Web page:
2007_02_arts_eric.jpgThis week New York Magazine chose Eric Harvey Brown as their look book subject. We decided to ask him a few questions ourselves, and dig a little deeper - beyond the beard (just a little though).

How did NY Mag approach you for the Look Book piece?
They found me walking past Times Square.

Why do you think they picked you?
I have crazy facial hair.

Where did they shoot the photo?
They shot the photo around the corner from the main subway entrance at Times Square...on a side street outside. They had set up roll paper and two soft boxes. There were a few photo assistants and a photographer.

They focus on your facial hair in the first question, would you ever consider growing a neck beard? (Interesting neck beard story here - the comment beginning with "My friend Andrew...").
In general, i believe neck hair to be grosser and more uncomfortable than other facial hair. The article you sited partially referenced that. As far as facial hair and attractiblilty goes...here's my take ... i don't think people are specifically into in a facial hair cut like mine, but they might think, 'wow, that's...weird...maybe they're interesting or witty or something.'

What is the Accumulation Project all about?
The Accumulation Project is an idea a few of my friends and myself came up with. Basicallly, we thought it would be interesting and challenging to curate a year-long group art show where individuals would gather one kind of thing for year and do something interesting with it. We have a website, and every month each accumulator (artist) would send photo/text/audio/video documentation updates on their accumulates and how their accumulation was changing/growing. We had a 'teaser' show last year and are looking for a space to host our second show reflecting the changed/similarites to the first show, and to see how each project has changed.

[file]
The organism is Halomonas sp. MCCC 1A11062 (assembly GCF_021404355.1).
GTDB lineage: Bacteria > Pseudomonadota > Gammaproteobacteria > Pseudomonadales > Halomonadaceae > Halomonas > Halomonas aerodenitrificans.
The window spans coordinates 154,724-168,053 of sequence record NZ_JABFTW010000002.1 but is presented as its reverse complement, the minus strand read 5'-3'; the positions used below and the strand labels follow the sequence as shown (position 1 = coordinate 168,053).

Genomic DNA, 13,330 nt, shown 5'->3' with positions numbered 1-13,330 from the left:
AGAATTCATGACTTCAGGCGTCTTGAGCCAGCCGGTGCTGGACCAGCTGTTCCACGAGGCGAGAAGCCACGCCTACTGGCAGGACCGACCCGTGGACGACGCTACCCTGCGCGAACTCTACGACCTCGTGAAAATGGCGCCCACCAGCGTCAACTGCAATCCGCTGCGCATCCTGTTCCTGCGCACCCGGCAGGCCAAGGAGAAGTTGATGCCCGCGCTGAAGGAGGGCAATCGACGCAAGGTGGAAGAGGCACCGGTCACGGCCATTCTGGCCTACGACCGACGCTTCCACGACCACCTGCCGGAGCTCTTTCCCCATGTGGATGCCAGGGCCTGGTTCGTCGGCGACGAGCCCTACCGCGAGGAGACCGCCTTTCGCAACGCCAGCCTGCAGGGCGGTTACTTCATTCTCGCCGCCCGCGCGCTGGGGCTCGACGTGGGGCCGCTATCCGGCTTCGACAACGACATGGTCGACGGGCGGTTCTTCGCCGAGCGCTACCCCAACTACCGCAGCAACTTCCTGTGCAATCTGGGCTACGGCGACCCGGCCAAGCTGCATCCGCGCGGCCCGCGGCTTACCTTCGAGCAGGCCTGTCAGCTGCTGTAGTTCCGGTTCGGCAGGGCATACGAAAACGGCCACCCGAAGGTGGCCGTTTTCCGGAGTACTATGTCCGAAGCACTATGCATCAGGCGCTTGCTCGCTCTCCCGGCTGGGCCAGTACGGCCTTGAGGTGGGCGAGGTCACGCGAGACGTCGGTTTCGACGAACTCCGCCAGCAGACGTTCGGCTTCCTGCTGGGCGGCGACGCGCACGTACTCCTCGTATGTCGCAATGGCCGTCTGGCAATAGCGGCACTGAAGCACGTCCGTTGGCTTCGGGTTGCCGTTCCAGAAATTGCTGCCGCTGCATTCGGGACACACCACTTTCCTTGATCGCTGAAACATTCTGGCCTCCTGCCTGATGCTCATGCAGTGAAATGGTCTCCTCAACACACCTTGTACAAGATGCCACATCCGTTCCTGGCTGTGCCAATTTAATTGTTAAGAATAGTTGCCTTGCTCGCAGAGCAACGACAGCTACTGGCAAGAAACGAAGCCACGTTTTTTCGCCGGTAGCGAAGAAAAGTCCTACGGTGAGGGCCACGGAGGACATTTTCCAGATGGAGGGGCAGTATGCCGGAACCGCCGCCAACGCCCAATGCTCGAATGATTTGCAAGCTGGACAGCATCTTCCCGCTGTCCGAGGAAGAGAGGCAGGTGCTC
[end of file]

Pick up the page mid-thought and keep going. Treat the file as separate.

The website is here: www.accumulationproject.org

Anything you'd like to say about your style, or anything else for that matter, that you didn't get to say in the NY Mag piece?
As far as style, the only thing I'd like to say is that witty and eccentric should be cool. As far as other stuff goes... a few weeks ago, NY Mag featured a story about Jersey City. In my interview with them, i mentioned that most of the interviewees were young and white. Jersey City is incredibly culturally diverse. Did they talk to them? And my term 'Williamsburgising' [sp?] may have been slightly inaccurate, or at least misunderstood in my mind. I meant to say that Jersey City is experiencing rapid and uncreative urban development (gentrification? Williamsburgization?) in the form of newly constructed condos, luxury condos, and condos. I don't see much of anything that is being built that is affordable to the average current Jersey City resident. It seems all aimed at higher-incomed people who as of yet don't live there. Is this the future of urban planning? Is this sustainable?

A few years ago, 111 1st Street still stood. It was a huge warehouse kind of building with hundreds of working artists in it. There seemed semi-utopic popssibilities for the future of Jersey City with 111 and a strong art/cultural scene at it's heart--an artist-rich downtown area with functional and educational studios, galleries, shops, theatres....who knows. The owner of the building, Lloyd Goldman eveicted the artists and is in the process of building...you guessed it....luxury condos.

I also wanted NY Mag to mention this book I helped put together that is a moving collection of photos of the hand-made signs that appeared in New Orleans and along the Gulf Coast following Hurricanes Katrina and Rita. It is a fund raiser for some Gulf Coast area volunteer organizations...It's called Signs of Life: Surviving Katrina.

Photo via NYMag.com